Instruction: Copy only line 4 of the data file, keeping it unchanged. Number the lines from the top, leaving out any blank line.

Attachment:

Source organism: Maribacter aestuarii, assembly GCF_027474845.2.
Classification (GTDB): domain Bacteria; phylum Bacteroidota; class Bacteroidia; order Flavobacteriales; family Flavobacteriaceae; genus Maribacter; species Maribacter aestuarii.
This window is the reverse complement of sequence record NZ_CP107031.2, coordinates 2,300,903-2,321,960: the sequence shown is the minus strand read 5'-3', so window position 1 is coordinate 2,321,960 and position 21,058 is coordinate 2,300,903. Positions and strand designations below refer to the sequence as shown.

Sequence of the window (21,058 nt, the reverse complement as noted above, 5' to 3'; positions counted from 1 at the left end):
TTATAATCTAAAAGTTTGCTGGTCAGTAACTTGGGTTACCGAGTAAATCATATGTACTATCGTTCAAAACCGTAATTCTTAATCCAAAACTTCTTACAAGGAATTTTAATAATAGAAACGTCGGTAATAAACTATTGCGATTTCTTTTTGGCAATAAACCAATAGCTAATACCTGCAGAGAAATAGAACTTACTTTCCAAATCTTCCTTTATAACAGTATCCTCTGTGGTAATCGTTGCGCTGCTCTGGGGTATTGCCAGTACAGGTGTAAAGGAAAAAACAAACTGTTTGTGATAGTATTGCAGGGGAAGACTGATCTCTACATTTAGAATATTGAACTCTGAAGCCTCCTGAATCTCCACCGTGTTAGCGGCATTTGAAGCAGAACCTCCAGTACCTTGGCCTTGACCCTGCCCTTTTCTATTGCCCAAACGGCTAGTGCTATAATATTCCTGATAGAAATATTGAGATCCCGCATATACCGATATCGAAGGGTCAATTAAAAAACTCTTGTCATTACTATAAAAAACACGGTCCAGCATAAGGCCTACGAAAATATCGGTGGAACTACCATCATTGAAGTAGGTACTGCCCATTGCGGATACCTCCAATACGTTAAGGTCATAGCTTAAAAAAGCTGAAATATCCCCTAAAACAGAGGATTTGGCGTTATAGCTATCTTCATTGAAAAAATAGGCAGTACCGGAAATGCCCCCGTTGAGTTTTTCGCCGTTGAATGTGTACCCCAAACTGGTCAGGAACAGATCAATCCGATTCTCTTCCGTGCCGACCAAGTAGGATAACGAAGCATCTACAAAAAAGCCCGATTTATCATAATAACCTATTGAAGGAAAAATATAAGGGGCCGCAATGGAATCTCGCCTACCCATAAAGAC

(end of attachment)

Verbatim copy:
Sequence of the window (21,058 nt, the reverse complement as noted above, 5' to 3'; positions counted from 1 at the left end):